What a Difference Two Months Make in Drought Stricken California—And It’s Not Good

“The entire state has been in severe drought since May, but more of it has since fallen into more severe categories – ‘extreme’ and ‘exceptional.’ Nearly 22% more of California was added into the exceptional drought category in the last week alone.”—Joseph Serna, “California breaks drought record as 58% of state hits driest level,” Los Angeles Times

“Not everybody in California understands how bad this drought is … and how bad it could be. There are communities in danger of running out of water all over the state.”— State Water Resources Control Board Chairwoman Felicia Marcus

Intensity Levels:

Yellow – Abnormally Dry

Peach – Moderate Drought

Orange – Severe Drought

Red – Extreme Drought

Maroon – Exceptional Drought

The Drought Monitor focuses on broad-scale conditions. Local conditions may vary. See accompanying text summary for forecast statement.

The U.S. Drought Monitor reports that California is experiencing the worst drought since the federal government started releasing drought reports in the 1990s. And according to Mark Svoboda, a climatologist with the National Drought Mitigation Center, this is the worst level of drought that California has had since the 1970s and 1920s.

Earlier this year Governor Brown asked California residences, businesses and public entities to voluntary reduce their water use by 20%. How did we do? Not so good. Most areas did reduce their water consumption, but not by 20%. The area with the largest reduction had a 13% water-use reduction. Unfortunately, the Orange County area was one of the few that increased, rather than decreased, its water use. Overall water use in California went up by about 1%. These are not good statistics, especially since we are in a severe drought that doesn’t show signs of letting up soon.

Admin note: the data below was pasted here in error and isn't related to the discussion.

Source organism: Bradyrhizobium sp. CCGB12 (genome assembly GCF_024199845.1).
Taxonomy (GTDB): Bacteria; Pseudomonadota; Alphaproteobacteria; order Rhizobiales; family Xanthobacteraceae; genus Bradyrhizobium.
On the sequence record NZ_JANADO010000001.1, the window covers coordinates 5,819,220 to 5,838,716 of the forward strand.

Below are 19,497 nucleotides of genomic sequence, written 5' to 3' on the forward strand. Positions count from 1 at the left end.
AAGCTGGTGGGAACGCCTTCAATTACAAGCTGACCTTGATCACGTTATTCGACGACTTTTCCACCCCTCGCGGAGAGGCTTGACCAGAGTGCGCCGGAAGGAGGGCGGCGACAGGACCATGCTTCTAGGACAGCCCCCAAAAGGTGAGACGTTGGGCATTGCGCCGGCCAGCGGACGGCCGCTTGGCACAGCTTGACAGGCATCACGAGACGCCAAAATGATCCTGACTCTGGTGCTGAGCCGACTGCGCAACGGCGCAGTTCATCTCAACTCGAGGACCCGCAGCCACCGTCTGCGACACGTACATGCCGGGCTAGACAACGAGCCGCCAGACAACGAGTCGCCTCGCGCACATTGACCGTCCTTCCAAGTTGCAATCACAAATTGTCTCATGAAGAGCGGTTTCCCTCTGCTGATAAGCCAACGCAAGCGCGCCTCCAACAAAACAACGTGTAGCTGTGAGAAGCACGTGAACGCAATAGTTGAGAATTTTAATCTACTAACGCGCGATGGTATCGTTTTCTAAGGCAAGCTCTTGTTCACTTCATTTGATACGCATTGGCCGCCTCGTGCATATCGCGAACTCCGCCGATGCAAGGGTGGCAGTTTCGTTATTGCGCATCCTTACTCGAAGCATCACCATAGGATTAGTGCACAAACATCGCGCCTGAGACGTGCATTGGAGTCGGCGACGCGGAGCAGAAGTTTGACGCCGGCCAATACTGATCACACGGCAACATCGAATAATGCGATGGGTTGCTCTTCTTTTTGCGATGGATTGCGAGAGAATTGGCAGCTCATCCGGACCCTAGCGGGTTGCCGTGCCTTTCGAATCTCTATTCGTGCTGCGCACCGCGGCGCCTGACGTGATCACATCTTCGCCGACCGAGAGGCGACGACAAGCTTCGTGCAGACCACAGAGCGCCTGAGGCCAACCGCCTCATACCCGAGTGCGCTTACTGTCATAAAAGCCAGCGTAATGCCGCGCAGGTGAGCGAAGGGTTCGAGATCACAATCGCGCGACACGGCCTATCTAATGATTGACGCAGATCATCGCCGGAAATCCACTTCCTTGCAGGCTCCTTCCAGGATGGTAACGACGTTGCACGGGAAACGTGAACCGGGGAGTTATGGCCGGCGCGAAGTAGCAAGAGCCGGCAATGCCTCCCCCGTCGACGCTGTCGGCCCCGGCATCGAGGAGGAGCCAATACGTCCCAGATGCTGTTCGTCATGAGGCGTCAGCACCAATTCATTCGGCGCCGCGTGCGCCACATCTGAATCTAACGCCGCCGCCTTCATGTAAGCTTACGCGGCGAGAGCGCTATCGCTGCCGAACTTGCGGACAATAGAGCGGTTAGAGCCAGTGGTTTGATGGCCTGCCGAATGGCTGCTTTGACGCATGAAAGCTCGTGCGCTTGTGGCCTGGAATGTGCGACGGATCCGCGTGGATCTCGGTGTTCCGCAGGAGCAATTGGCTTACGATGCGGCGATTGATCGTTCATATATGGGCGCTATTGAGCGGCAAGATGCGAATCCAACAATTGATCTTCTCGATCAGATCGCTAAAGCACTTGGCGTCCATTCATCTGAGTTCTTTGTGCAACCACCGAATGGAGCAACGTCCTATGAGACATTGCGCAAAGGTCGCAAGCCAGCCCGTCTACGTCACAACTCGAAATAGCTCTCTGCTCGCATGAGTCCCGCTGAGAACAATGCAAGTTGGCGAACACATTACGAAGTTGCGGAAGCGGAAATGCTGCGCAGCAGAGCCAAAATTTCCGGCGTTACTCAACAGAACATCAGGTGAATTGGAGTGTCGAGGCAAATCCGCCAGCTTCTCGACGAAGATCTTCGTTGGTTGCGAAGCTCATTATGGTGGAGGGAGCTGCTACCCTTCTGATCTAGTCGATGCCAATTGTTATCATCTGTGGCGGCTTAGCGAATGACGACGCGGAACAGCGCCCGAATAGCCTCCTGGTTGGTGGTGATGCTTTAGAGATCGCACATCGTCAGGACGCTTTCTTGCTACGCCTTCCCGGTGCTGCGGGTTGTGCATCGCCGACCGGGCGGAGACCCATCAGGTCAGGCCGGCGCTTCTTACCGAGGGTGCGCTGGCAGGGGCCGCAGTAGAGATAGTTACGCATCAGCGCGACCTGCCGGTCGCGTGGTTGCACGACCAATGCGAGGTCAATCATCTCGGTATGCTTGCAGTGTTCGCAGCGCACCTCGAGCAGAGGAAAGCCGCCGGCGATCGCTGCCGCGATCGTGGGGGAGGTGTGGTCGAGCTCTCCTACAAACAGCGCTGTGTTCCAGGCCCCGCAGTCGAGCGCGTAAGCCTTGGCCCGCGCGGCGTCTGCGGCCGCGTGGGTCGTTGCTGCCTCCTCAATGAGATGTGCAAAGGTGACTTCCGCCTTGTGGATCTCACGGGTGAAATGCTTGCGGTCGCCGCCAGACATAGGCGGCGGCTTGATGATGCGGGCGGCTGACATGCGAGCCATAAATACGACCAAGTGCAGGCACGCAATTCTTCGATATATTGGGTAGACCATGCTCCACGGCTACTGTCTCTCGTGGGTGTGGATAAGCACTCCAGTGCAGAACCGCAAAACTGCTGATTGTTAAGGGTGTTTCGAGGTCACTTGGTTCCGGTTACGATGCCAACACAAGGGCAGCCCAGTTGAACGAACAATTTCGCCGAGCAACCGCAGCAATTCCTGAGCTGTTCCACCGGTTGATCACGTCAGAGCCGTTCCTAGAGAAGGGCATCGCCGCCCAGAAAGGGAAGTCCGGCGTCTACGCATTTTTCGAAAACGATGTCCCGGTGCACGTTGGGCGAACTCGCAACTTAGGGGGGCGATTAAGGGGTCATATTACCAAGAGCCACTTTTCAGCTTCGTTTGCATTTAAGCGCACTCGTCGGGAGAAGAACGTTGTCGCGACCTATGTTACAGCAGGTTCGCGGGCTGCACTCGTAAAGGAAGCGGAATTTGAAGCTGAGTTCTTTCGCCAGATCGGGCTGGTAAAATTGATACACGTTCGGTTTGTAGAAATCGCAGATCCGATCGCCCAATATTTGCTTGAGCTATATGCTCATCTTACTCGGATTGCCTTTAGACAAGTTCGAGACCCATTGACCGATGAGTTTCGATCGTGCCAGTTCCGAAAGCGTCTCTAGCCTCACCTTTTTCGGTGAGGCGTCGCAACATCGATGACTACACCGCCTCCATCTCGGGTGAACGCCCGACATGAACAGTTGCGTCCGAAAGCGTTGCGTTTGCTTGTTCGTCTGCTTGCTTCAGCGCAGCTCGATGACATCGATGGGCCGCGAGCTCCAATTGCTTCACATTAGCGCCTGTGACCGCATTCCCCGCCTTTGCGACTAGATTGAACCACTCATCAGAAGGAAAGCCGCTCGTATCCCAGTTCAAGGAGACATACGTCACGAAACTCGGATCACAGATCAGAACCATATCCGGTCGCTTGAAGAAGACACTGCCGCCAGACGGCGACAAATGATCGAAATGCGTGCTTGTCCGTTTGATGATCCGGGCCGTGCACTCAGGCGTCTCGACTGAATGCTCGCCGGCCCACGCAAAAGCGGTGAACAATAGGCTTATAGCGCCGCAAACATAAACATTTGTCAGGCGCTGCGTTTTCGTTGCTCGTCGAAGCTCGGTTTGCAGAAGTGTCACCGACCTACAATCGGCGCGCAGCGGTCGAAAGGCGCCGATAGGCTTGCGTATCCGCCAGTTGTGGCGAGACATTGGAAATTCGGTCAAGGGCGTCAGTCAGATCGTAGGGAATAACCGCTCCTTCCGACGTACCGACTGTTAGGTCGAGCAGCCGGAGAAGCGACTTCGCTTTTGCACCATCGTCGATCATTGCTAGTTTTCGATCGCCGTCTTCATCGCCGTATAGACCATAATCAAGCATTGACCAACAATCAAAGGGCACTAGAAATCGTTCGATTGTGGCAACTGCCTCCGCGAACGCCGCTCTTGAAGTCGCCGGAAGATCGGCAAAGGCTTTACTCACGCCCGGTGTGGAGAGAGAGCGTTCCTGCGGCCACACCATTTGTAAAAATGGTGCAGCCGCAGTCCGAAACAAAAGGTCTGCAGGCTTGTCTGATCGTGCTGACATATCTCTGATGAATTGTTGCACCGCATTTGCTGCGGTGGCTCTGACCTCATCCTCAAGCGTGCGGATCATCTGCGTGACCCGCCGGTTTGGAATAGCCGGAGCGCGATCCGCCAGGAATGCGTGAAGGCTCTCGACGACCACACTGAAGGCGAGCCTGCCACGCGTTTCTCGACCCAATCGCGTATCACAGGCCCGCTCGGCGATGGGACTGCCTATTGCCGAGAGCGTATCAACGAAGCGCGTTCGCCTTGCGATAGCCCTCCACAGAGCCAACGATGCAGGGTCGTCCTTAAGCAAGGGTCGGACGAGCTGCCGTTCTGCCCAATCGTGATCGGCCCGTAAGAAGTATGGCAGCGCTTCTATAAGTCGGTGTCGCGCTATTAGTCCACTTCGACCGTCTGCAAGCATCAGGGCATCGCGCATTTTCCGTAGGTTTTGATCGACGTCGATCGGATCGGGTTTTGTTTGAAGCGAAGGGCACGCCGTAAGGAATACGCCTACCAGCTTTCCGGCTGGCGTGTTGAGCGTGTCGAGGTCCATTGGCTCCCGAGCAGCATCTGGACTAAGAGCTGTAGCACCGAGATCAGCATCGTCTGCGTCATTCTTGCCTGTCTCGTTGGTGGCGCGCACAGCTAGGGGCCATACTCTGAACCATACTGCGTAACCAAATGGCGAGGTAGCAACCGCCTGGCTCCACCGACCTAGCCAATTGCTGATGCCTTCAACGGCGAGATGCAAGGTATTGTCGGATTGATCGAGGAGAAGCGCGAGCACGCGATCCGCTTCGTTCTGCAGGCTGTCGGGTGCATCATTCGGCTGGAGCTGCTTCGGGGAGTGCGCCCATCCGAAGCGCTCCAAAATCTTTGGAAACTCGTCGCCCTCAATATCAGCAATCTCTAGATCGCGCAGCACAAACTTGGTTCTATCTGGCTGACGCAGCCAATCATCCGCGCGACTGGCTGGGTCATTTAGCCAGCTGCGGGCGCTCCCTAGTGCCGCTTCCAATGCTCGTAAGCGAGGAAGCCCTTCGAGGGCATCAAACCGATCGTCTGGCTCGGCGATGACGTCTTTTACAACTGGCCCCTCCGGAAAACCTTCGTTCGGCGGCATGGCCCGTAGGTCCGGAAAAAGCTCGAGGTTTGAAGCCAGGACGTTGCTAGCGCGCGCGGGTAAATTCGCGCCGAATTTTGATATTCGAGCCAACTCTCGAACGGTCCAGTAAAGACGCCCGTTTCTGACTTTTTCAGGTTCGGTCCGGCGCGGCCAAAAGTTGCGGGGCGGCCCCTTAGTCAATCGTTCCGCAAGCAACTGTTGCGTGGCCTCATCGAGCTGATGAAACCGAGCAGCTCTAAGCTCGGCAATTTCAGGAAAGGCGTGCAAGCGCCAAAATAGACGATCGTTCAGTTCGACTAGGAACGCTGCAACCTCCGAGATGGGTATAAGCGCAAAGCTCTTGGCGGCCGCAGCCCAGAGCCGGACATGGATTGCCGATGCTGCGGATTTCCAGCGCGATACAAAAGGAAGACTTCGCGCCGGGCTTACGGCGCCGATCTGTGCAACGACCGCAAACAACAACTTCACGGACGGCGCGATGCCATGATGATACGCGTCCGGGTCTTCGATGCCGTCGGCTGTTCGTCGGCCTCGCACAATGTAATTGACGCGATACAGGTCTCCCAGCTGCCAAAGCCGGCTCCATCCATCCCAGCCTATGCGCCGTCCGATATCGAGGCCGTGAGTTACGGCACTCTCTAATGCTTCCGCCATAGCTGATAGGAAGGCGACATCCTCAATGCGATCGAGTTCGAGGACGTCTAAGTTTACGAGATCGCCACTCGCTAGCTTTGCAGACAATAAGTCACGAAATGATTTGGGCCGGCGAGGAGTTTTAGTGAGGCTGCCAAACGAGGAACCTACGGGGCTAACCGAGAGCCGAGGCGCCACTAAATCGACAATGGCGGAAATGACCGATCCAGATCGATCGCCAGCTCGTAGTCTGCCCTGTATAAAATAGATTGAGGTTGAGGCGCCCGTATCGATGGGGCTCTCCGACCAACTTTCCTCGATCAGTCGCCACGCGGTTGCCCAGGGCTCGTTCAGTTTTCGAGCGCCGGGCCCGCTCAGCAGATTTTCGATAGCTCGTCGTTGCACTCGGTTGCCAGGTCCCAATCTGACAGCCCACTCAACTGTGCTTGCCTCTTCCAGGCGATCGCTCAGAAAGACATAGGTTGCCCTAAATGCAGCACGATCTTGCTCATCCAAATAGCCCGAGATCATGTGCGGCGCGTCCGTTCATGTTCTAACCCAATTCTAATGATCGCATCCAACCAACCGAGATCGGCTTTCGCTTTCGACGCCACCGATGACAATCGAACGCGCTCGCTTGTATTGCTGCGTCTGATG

The result has been that the State Water Resources Control Board recently adopted new regulations that could result in fines for those who use water wastefully. These regulations, which go into effect in August, give cities and local areas the leeway to determine how to put these regulations into effect. However, local water agencies could receive fines of up to $10,000 per day if they are not implementing water-storage contingency plans, and individuals could be fined up to $500 per day by their local water agency if wasteful water practices are used. Some of the actions that could result in fines are allowing water from outdoor sprinklers to run onto streets or sidewalks, hosing down driveways and sidewalks, washing cars with hoses that do not have shutoff nozzles, and using water in decorative fountains that don’t recycle the water.

With all this in mind, now Is a good time to review some information from past posts that could help us all reduce our water use: IRWD Rebates for Outdoor Water-Saving Devices and IRWD Indoor Water-Use Rebates.